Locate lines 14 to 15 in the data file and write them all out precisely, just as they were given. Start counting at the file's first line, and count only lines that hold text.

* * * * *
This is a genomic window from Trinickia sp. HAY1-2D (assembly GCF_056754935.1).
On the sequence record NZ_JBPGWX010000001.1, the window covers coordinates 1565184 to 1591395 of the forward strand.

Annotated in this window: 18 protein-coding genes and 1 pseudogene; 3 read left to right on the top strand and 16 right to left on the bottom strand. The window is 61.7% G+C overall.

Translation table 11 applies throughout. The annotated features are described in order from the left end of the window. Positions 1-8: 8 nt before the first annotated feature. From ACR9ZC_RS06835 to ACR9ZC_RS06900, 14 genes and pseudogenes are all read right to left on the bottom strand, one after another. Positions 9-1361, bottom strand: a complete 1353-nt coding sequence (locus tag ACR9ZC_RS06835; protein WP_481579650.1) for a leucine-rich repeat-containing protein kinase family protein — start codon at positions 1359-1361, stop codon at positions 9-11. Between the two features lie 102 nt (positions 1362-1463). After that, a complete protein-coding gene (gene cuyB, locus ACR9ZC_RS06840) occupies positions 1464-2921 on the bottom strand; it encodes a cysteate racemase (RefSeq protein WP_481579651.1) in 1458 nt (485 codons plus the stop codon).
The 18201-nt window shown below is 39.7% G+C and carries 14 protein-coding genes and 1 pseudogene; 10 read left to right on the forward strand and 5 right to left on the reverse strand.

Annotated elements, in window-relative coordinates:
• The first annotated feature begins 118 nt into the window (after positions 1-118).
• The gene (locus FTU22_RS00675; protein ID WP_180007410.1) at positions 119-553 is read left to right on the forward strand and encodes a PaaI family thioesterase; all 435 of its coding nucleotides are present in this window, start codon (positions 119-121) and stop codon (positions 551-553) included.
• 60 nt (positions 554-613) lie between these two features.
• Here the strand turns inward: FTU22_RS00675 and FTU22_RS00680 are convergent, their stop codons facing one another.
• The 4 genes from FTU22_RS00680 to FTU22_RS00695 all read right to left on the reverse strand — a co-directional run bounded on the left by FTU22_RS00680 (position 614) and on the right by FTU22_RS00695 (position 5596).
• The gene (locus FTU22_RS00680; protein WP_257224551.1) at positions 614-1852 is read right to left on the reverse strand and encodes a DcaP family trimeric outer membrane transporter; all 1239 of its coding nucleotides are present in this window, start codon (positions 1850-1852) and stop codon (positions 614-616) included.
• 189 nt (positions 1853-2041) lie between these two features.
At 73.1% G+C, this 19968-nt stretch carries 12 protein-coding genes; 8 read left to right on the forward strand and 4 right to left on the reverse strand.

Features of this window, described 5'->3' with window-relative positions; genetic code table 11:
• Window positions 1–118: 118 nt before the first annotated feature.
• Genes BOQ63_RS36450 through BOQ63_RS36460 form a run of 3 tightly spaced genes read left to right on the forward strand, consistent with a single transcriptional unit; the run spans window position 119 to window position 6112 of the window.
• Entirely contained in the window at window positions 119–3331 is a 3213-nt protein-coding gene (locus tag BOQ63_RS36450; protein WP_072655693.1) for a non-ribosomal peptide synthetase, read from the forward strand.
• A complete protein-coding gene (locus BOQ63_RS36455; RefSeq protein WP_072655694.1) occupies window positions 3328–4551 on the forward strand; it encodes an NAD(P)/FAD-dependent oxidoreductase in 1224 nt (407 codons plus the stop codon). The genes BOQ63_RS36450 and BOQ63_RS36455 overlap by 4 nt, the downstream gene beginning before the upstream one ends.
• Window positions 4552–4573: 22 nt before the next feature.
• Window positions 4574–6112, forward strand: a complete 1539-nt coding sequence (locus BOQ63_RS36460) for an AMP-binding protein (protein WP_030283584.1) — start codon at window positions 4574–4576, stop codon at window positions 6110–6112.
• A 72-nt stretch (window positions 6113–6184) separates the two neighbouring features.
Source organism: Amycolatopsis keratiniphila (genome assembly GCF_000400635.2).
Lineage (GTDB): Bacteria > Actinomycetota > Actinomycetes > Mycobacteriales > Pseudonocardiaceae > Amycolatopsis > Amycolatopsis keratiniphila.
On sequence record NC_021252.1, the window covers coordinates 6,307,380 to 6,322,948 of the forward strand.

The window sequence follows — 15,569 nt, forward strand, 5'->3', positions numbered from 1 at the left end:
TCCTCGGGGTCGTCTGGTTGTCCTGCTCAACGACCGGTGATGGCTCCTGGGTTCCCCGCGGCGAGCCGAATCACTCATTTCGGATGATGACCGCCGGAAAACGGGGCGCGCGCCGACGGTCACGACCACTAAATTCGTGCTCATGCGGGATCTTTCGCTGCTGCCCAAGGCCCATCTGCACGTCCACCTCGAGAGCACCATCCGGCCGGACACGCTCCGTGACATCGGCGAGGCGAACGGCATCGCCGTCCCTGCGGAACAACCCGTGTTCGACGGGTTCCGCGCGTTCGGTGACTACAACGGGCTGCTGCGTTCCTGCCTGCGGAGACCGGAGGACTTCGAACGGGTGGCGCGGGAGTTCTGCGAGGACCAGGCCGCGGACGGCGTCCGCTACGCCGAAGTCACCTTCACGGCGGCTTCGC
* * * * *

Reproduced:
At 73.1% G+C, this 19968-nt stretch carries 12 protein-coding genes; 8 read left to right on the forward strand and 4 right to left on the reverse strand.

Features of this window, described 5'->3' with window-relative positions; genetic code table 11: